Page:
I am full of doubts. Can I really be a Catholic author? I am such a terrible example.
What sort of Catholic author, exactly, gets caught by friends in gay bars, dressed like one of Lord Humungus' marauders? What sort of Catholic author explains his tattoo from the Purgatorio in between kisses and gropes?
There have always been bad Catholics. Famously bad Catholics, even. The twentieth century was arguably the century of the bad Catholic: Evelyn Waugh, Graham Greene, Andy Warhol, Anne Rice, Dan Savage. Catholicism, like its mother faith, Judaism, has an incredible staying power: however far you stray from Rome, the smell of the incense clings to you; expressed in theological language, the marks left by Baptism and Confirmation are indelible, but one doesn't need the technical terms to recognize the fact, or the experience.
Aspiring to be a bad Catholic seems well within reach for me. Can I really, though? I can't quite seem to make peace with my badness, partly because I never know how much I should. On the one hand, St Teresa said that "You must learn to bear for God's sake the trial of being displeasing to yourself"; on the other, St Paul said, "I press on toward the goal for the prize of the upward call in Christ Jesus."
If I weren't compelled to write it might not matter so much. It would be more seemly to shut up. But I can't. I'm a chronic loudmouth, especially when it comes to things I care about, and helping fellow LGBT people know that they can be Catholic Christians, if they want to, is something I care about so much I can't find words to do it justice. At the same time, I can't lie. I can't pretend to be better than I am: not for propriety, not to be an exemplar (a fraud is a terrible exemplar, after all), not for anything at all.
I've long taken comfort in Flannery O'Connor's introduction to Wise Blood, describing her obsessive and anti-theist prophet protagonist:
It is a novel about a Christian malgre lui, and as such, very serious, for all comic novels that are any good must be about matters of life and death. ... That belief in Christ is to some a matter of life and death has been a stumbling block for some readers who would prefer to think it a matter of no great consequence. For them, Hazel Motes' integrity lies in his trying with such vigor to get rid of the ragged figure who moves from tree to tree in the back of his mind. For the author, Hazel's integrity lies in his not being able to do so. Does one's integrity ever lie in what he is not able to do? I think that usually it does, for free will does not mean one will, but many wills conflicting in one man. Freedom cannot be conceived simply.And, more simply, from the novel itself:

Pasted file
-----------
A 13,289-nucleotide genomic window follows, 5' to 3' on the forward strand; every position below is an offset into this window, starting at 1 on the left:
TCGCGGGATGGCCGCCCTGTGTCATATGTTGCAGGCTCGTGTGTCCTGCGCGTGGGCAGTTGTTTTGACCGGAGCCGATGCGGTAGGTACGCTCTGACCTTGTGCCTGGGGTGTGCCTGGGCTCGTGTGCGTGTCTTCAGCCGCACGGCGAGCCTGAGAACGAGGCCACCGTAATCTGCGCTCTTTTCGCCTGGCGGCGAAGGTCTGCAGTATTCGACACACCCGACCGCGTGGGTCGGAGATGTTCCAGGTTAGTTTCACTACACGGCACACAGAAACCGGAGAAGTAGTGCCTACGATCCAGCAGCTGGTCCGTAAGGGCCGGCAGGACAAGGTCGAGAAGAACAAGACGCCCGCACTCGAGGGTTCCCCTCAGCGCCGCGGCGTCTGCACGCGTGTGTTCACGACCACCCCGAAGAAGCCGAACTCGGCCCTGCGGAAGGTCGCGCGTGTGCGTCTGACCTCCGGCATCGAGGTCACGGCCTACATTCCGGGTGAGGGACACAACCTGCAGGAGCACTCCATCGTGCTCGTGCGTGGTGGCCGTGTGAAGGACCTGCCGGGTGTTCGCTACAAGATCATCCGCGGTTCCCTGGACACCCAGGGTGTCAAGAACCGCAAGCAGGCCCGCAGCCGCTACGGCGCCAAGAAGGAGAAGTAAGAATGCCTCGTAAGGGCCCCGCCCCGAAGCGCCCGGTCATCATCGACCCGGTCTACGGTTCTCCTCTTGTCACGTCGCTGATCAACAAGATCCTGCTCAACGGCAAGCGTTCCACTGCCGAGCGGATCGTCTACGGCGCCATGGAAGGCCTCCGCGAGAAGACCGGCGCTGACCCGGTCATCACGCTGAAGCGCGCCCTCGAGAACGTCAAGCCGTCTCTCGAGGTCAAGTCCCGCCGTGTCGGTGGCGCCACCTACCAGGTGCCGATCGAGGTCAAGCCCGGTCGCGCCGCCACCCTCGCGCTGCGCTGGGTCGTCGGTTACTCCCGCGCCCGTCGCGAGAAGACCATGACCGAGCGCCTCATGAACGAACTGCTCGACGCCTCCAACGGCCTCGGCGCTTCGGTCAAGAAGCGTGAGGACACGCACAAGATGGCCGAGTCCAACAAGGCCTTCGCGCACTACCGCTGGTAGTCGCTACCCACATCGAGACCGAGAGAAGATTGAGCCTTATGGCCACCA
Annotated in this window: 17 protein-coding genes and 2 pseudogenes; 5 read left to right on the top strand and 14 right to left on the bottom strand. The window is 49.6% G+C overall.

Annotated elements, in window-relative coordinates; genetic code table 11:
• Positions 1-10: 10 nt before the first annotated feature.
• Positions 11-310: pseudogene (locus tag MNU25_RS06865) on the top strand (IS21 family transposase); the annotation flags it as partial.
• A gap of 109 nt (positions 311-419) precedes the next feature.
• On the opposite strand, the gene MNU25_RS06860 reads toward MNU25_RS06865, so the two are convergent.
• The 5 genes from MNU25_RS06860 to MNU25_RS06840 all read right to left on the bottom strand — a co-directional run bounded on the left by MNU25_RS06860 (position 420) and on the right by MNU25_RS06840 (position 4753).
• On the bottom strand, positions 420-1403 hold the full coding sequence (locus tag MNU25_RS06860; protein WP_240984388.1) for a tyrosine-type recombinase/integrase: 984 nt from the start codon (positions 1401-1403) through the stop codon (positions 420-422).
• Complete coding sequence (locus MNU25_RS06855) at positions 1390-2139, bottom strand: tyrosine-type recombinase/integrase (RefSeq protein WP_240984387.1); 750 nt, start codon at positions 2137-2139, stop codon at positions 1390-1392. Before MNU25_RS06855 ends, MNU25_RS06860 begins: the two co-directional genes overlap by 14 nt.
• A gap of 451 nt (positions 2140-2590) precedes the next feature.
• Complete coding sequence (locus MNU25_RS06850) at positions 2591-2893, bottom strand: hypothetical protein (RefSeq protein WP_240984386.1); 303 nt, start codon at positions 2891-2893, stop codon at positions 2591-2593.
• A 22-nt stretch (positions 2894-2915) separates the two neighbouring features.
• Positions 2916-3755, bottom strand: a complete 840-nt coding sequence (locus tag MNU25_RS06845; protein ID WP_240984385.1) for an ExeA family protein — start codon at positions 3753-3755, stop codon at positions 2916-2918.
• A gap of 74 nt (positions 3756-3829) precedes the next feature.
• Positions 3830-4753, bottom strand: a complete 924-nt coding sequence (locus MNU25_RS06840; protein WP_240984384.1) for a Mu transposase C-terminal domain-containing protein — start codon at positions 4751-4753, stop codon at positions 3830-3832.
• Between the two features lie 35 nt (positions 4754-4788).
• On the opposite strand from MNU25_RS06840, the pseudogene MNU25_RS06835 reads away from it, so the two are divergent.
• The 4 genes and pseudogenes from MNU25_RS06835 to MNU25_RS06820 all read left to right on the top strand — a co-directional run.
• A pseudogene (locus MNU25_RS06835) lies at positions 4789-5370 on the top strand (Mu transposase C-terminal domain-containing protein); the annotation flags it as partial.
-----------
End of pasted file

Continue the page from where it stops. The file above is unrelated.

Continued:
There was already a deep black wordless conviction in him that the way to avoid Jesus was to avoid sin.He responds so readily to prayers prayed with dirty hands, doesn't He?
Catholic speakers and authors and priests talk about trying to become a saint as the most important thing, but it's not. Saintliness is the fairest and most deceitful of all idols. Pursuing God, on the other hand, is infinitely important, and has the added advantage of being impossible, whereas it's quite easy to discover that one is already saintly.
Anyway. I'm not sure where, if anywhere, I'm going with this, but it felt right to share it. Mostly because it was costly. I wanted to write something safe and sanitary today -- but that kind of thing is nearly always shit. Writing should be done in your own blood, so that you won't write anything that isn't worth it.